Originally published in the February 2012 NABP Newsletter
An estimated 36 million Americans, or one in six people, have ordered prescription drugs from Internet Web sites without a prescription, according to a Partnership at Drugfree.org survey. Consistent with this finding, NABP has found that approximately 80% of the sites on the Association’s Not Recommended list do not require a valid prescription. Consumers using rogue sites continue to be at risk as regulators look for new ways to combat this issue.
As stressed in the October 2011 NABP Internet Drug Outlet Identification Program Progress Report for State and Federal Regulators, the operators of rogue sites, “take advantage of patient confidence in trusted brands to sell pills that may contain too much or too little, if any, of the approved drug’s active ingredient, an entirely different active ingredient, or contaminants ranging from talcum powder to printer ink.” Indeed, cases of consumers, both in the United States and abroad, harmed by counterfeit drugs ordered from such rogue sites have been documented. Further, rogue Internet drug outlets put patients at risk by distributing controlled substance (CS) drugs without requiring prescriptions, raising the potential for drug-drug interactions, overdose, and drug abuse or addiction. In fact, Drug Enforcement Administration (DEA) has indicated that rogue sites contribute to the prescription drug addiction epidemic.
Federal regulators have had some success, at times in collaboration with their international regulatory counterparts, in shutting down rogue Internet drug outlets. Congress is considering bills to address the problem, one by way of protecting intellectual property, and another by adopting tougher penalties for counterfeit trafficking.
On the state level, boards of pharmacy have had an impact by disciplining licensees engaged in dispensing drugs based on invalid prescriptions associated with Internet drug outlets. Boards have also partnered with DEA in cases where licensees are involved in larger scale Internet drug distribution schemes. In some states, laws requiring board of pharmacy oversight for the registration of Internet pharmacies, and laws or rules that recognize VIPPS® (Verified Internet Pharmacy Practice SitesCM) as fulfilling certain state requirements also help to protect patients.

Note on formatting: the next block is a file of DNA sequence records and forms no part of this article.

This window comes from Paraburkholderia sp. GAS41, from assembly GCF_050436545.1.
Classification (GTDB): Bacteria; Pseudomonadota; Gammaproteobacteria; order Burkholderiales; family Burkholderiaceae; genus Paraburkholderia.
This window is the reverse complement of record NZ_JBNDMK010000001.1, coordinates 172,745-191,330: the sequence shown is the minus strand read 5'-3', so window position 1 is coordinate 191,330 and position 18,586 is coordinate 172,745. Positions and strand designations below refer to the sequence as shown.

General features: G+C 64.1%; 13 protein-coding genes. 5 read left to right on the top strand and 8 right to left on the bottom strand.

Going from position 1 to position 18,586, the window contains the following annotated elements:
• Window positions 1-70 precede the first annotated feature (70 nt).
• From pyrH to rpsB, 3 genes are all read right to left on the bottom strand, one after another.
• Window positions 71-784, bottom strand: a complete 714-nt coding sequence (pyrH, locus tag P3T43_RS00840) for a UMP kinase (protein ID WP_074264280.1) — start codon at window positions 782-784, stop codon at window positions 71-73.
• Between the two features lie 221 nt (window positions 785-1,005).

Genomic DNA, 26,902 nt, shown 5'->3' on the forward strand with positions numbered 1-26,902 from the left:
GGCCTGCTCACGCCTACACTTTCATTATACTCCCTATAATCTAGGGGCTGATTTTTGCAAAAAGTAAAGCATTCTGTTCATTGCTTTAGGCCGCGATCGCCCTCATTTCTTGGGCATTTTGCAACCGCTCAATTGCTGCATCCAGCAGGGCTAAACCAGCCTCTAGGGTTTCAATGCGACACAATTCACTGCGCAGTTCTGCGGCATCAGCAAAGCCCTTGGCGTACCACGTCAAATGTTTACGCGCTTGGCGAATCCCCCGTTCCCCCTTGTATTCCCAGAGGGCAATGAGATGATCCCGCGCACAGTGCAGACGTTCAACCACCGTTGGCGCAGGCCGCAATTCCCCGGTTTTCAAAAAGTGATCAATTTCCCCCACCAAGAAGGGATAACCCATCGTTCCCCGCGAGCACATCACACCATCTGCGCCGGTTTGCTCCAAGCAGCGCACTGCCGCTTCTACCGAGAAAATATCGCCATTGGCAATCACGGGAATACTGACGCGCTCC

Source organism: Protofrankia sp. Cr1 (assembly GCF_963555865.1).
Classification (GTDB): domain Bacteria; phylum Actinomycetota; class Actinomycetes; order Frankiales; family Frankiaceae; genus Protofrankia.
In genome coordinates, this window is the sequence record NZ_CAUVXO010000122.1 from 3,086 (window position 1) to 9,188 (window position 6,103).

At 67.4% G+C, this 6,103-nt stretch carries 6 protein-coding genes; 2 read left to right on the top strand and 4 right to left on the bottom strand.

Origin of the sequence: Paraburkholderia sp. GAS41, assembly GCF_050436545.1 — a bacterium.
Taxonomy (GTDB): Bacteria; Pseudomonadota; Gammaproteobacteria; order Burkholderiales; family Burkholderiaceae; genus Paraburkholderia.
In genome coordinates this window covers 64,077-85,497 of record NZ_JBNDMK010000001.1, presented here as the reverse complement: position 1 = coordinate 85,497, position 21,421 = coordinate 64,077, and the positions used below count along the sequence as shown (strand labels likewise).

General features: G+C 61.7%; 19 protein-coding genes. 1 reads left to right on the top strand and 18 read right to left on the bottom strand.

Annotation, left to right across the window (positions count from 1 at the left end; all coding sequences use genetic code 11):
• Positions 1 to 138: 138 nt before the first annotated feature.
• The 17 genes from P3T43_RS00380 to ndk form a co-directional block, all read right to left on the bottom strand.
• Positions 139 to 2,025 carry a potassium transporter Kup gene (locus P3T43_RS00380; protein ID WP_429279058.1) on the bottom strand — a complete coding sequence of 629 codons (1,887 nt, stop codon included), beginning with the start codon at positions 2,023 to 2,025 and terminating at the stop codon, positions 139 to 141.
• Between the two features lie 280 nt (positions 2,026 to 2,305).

Through establishing programs such as VIPPS, Vet-VIPPS® (Veterinary-Verified Internet Pharmacy Practice SitesCM), and the NABP e-Advertiser ApprovalCM Program, providing research on rogue sites to federal and state regulators, and through consumer education initiatives, NABP has taken several steps to protect patients from the harmful products peddled by rogue Internet drug outlets. And to determine whether additional action should be taken by boards of pharmacy and the Association to address the illegal distribution of drugs via Internet sites, the NABP Task Force on Internet Pharmacy Practice will convene March 6-7, 2012.
Boards of Pharmacy Actions
State legislatures and state boards of pharmacy continue to take steps to protect their residents from rogue drug outlets operating via the Internet.
In Iowa, legislation adopted in 2009 required that the Iowa Board of Pharmacy develop rules for the registration of Internet pharmacies, including rules to define “Internet pharmacies” and “Internet pharmacy sites,” and to establish requirements for site registration, site content, and other relevant matters. The rules must also cover the requirement that Internet pharmacies doing business in Iowa must be accredited through the VIPPS program. The Board is currently developing the rules.
As reported in the 2012 NABP Survey of Pharmacy Law, at least 14 states, in addition to Iowa, recognize VIPPS accreditation as fulfilling certain requirements of Internet pharmacies dispensing to patients in their state. And at least four states, Florida, Hawaii, Missouri, and Utah, have a separate category for licensing Internet pharmacies. At least one state, Indiana, requires that in-state Internet pharmacies are licensed as mail order pharmacies.
Boards are also able to have an impact on illegal Internet drug outlets by disciplining licensees, both pharmacies and pharmacists, who facilitate their business by dispensing invalid prescriptions. Boards of pharmacy in California, Minnesota, and Ohio have issued fines and put pharmacist licenses on probation for such violations, as reported in the December 2010 NABP Newsletter article “State Boards of Pharmacy Take Action to Stop Licensees Involved in Unlawful Internet Drug Outlet Schemes.” As detailed in the same article, the boards in Iowa and Kansas also took emergency actions against pharmacies involved in larger scale Internet drug distribution schemes.
NABP continues to keep federal and state regulators and other stakeholders informed via the quarterly reports of the Internet Drug Outlet Identification program. As of October 2011, the program had reviewed almost 8,500 Internet drug outlets, finding that over 96% of the sites are operating out of compliance with state and federal laws and/or NABP patient safety and pharmacy practice standards.